Tuesday, 1 March 2011

Battling spindrift on the North face of Stob Coire Sgreamhach (posted by James)


The North face of Stob Coire Sgreamhach. The line takes mixed difficulties in a line to the summit.


"North Face Direct" (Grade III), Stob Coire Sgreamhach, Glencoe.


Sunday, 27th Feb 2011


Up until a few days ago, it was almost starting to look like the winter season in Glencoe was going to come to an early end. We've had a massive thaw…but thankfully last saturday the temperature dropped again, we had a bit of fresh snow and the old saturated snow-pack started to firm up really nicely.


Knowing it was probably my last chance, on sunday I headed towards a route I've wanted to do for a while, the direct route up Stob Coire Sgreamhach's North face. It is an impressive triangular peak standing tall over Glencoe's Lost Valley, and the route links mixed ground with snow lines as directly as possible to the summit.



The first steep wall


As I started the first steep wall, the snow was still very soft as it had fallen the night before, and unfortunately at this low level the turf wasn't frozen so this first wall was quite spicy to solo! About half way up I came across a very steep corner where all the holds moved when I put pressure on them, so I had to do a rather unnerving downclimb and traverse around.



Blinding spindrift

At about this point, all hell broke loose. The wind quite suddenly picked up, and for the rest of the climb I was fighting through some of the heaviest spindrift I've ever seen. Ski-goggles definitely required! At some points it was so thick I could hardly see my feet!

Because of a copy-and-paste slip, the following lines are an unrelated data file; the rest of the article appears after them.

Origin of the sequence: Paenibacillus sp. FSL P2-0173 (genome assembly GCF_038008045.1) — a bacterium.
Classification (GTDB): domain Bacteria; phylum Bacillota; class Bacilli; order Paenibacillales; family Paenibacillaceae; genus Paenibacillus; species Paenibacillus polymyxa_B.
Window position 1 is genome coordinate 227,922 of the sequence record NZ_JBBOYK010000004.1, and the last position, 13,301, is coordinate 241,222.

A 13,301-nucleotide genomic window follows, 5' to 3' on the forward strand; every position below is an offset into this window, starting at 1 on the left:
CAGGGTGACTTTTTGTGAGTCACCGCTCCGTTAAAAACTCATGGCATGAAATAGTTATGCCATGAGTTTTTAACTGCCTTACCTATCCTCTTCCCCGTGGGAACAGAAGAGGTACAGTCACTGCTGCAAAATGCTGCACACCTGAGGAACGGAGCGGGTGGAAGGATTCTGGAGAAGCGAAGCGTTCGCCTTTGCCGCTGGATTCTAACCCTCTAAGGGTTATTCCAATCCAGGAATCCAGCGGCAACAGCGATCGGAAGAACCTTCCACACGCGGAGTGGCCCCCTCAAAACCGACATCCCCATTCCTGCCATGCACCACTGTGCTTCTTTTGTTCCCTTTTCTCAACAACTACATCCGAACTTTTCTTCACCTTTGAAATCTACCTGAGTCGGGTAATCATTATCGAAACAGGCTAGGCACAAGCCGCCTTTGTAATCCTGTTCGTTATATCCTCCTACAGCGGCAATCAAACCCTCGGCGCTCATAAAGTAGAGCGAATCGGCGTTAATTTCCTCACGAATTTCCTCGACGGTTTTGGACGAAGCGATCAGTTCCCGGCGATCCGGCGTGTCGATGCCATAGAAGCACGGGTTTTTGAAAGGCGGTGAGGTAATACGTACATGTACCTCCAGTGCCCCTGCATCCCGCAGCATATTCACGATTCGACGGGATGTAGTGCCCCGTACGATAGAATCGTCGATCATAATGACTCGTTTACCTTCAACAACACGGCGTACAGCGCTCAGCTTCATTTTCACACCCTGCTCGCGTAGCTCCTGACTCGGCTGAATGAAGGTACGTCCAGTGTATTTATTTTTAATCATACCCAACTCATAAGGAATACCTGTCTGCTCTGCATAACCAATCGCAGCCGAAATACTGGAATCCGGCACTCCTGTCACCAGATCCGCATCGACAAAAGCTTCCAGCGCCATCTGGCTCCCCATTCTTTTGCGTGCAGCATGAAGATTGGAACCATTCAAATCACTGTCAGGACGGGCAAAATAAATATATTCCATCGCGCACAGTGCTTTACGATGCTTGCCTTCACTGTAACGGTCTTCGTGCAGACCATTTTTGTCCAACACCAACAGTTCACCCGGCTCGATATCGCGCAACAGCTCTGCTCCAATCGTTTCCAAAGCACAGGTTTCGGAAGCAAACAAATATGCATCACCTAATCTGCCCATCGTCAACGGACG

Whilst climbing one of the steep snow sections I had a bit of a fright. I'd started up an area of grade II ice and only discovered half-way up that it was hollow. I'd kicked a hole through the ice, to find a gaping, evil-looking hole beneath which must have been at least 20ft deep. Needless to say my next few moves were delicate to say the least!


A frightening hole which I very nearly fell down....





Dramatic light on Gearr Aonach, the middle of the Three Sisters.

Above about 800m the snow was very firm indeed and perfect for climbing. After about 2 hours of battling spindrift I reached the last steep section and pulled over a small cornice onto the summit ridge, almost to be blown right down in to the Lost Valley again.


I was very pleased to have got this route done…a really nice route-finding challenge with some areas at the top end of safe soloing ground, and probably the last chance I'd have had to get it done this year.


Plumes of spindrift blowing over the top of Sron na Lairig


Now I'm going to be turning my attention to late season snow routes on the higher mountains…hopefully we'll get some nice sunshine!


James

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